Students in the new degree program will have opportunities to engage with any of the school’s more than 40 faculty members, who have expertise in methods that range from highly computational to humanistic, and who study and teach about diverse realms of geography and urban planning.

The school’s nationally recognized faculty includes three members of the National Academy of Sciences, a National Science Foundation Young Investigator award winner, two Guggenheim scholars and members of the National Research Council Geographical Sciences Committee. The GIS faculty is internationally renowned for its work developing GIS methods and software, including open-source products GeoDa and PySAL.

To learn more about the new bachelor’s degree in GIS, contact the School of Geographical Sciences and Urban Planning at 480-965-7533, or visit the website.

Barbara Trapido-Lurie

research professional senior, School of Geographical Sciences and Urban Planning


ASU professor receives Rockefeller Foundation writing fellowship

May 6, 2014

Together with her collaborator, Lucia Lo of York University in Canada, Arizona State University professor Wei Li has been awarded the Rockefeller Foundation's prestigious Bellagio Center writing residency fellowship.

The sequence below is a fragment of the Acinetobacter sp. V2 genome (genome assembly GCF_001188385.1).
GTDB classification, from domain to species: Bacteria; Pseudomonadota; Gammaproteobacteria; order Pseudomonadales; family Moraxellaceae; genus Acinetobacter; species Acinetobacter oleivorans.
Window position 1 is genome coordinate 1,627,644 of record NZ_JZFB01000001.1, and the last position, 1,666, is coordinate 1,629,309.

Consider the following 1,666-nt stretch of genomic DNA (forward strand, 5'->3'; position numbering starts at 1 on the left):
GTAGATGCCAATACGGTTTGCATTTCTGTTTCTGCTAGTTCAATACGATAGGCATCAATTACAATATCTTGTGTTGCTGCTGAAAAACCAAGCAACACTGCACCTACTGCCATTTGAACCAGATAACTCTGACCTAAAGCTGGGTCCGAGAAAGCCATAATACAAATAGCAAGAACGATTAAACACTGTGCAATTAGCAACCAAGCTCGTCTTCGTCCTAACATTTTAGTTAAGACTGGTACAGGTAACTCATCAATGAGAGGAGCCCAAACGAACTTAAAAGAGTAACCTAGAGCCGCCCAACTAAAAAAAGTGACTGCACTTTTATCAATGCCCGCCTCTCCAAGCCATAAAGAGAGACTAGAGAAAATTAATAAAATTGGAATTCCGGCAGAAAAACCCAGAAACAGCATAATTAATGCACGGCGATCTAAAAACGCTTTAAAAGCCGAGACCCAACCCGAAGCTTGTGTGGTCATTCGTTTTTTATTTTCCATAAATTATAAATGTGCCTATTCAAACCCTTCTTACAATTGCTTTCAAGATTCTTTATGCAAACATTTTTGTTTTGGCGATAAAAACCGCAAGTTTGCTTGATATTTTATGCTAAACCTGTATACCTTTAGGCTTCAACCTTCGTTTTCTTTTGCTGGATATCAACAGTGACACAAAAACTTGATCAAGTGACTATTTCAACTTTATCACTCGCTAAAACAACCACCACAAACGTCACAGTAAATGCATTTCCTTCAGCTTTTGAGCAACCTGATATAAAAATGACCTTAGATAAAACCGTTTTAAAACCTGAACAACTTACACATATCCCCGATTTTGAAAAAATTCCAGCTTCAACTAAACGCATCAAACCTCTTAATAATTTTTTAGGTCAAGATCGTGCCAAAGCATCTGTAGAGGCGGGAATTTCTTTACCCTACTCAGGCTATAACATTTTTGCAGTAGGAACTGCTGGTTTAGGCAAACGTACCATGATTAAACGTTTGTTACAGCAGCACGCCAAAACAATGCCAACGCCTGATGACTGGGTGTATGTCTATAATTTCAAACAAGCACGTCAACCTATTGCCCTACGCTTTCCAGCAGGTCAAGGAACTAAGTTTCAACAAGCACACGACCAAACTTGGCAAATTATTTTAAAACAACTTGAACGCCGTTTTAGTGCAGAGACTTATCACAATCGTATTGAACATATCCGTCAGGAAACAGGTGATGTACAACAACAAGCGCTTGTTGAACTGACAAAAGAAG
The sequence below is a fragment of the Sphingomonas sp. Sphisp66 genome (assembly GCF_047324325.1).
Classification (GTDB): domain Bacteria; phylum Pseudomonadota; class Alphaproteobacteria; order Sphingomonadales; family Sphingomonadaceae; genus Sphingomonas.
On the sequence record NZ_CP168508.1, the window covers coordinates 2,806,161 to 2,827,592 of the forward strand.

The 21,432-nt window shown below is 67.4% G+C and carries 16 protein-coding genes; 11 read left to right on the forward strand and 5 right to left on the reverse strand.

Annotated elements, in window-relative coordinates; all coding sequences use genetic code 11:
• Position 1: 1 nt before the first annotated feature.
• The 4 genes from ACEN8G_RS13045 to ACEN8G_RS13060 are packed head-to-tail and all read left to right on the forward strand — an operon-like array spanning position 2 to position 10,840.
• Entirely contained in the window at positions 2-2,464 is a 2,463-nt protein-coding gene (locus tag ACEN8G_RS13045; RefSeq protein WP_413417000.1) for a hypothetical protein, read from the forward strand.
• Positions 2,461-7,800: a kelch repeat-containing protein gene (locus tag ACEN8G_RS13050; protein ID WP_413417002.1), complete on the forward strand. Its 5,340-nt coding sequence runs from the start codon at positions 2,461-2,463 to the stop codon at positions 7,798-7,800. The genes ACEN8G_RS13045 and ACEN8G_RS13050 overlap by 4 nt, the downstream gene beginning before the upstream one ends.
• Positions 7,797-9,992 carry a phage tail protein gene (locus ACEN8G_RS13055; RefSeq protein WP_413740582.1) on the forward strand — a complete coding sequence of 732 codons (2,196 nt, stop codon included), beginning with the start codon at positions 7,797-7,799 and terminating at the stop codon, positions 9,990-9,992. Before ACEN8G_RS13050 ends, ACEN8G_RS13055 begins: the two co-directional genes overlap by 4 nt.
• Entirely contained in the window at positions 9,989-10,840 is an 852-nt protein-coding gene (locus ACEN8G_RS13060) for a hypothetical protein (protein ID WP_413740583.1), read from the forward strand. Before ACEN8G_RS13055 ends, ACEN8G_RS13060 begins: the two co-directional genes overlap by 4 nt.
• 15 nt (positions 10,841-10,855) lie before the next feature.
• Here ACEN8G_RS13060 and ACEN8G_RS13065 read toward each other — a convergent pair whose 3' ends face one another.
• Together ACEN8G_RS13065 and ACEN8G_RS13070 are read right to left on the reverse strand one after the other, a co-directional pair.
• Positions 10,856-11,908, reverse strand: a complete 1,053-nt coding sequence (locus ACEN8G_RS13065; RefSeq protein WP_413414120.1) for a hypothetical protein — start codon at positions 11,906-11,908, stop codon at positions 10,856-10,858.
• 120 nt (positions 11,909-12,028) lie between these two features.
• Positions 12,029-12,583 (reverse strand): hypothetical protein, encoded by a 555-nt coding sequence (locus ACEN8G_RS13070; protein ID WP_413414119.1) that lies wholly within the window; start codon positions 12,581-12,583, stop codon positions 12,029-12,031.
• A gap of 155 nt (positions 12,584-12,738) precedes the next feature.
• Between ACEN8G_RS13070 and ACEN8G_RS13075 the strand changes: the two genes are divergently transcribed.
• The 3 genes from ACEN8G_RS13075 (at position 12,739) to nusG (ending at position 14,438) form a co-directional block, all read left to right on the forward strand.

As a Bellagio Fellow, Li will spend four weeks this fall at the Bellagio Center on Lake Como in Northern Italy. The Resident Fellows program combines the opportunity for uninterrupted work during the day, with the opportunity to spend time with other Fellows in the evenings – leaders, writers and artists from a wide array of fields. ASU professor Wei Li and colleague Lucio Lo standing on a bridge Download Full Image

Past Bellagio Foundation awardees include highly prominent figures such as Supreme Court Justice Ruth Bader Ginsberg and P.K. Pachauri, chairman of the Intergovernmental Panel on Climate Change.